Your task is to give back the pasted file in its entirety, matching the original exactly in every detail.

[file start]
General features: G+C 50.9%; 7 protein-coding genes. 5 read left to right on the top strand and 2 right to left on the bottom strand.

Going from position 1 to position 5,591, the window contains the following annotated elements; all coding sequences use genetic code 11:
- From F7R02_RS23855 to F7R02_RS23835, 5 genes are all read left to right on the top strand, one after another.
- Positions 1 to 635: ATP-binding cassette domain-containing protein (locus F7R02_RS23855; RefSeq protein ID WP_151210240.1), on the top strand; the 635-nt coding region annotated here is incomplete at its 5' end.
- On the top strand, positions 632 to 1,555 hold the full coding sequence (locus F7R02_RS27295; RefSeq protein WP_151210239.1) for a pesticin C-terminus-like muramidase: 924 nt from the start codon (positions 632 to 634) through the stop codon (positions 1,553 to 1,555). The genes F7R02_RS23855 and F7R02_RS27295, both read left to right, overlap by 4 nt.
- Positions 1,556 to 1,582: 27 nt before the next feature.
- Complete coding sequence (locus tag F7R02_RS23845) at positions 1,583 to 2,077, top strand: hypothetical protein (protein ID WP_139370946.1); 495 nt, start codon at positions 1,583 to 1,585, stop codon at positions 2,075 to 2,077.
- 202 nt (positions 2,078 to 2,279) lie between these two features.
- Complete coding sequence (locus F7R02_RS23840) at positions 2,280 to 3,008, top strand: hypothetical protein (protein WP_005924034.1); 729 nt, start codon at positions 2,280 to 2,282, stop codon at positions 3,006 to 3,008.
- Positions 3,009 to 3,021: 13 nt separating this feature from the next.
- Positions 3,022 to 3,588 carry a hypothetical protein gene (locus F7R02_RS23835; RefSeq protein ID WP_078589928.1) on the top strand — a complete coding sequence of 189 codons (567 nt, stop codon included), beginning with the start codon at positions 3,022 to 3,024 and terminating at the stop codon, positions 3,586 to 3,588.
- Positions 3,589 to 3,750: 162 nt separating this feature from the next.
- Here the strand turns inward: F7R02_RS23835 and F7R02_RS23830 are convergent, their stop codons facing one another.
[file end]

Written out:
General features: G+C 50.9%; 7 protein-coding genes. 5 read left to right on the top strand and 2 right to left on the bottom strand.

Going from position 1 to position 5,591, the window contains the following annotated elements; all coding sequences use genetic code 11:
- From F7R02_RS23855 to F7R02_RS23835, 5 genes are all read left to right on the top strand, one after another.
- Positions 1 to 635: ATP-binding cassette domain-containing protein (locus F7R02_RS23855; RefSeq protein ID WP_151210240.1), on the top strand; the 635-nt coding region annotated here is incomplete at its 5' end.
- On the top strand, positions 632 to 1,555 hold the full coding sequence (locus F7R02_RS27295; RefSeq protein WP_151210239.1) for a pesticin C-terminus-like muramidase: 924 nt from the start codon (positions 632 to 634) through the stop codon (positions 1,553 to 1,555). The genes F7R02_RS23855 and F7R02_RS27295, both read left to right, overlap by 4 nt.
- Positions 1,556 to 1,582: 27 nt before the next feature.
- Complete coding sequence (locus tag F7R02_RS23845) at positions 1,583 to 2,077, top strand: hypothetical protein (protein ID WP_139370946.1); 495 nt, start codon at positions 1,583 to 1,585, stop codon at positions 2,075 to 2,077.
- 202 nt (positions 2,078 to 2,279) lie between these two features.
- Complete coding sequence (locus F7R02_RS23840) at positions 2,280 to 3,008, top strand: hypothetical protein (protein WP_005924034.1); 729 nt, start codon at positions 2,280 to 2,282, stop codon at positions 3,006 to 3,008.
- Positions 3,009 to 3,021: 13 nt separating this feature from the next.
- Positions 3,022 to 3,588 carry a hypothetical protein gene (locus F7R02_RS23835; RefSeq protein ID WP_078589928.1) on the top strand — a complete coding sequence of 189 codons (567 nt, stop codon included), beginning with the start codon at positions 3,022 to 3,024 and terminating at the stop codon, positions 3,586 to 3,588.
- Positions 3,589 to 3,750: 162 nt separating this feature from the next.
- Here the strand turns inward: F7R02_RS23835 and F7R02_RS23830 are convergent, their stop codons facing one another.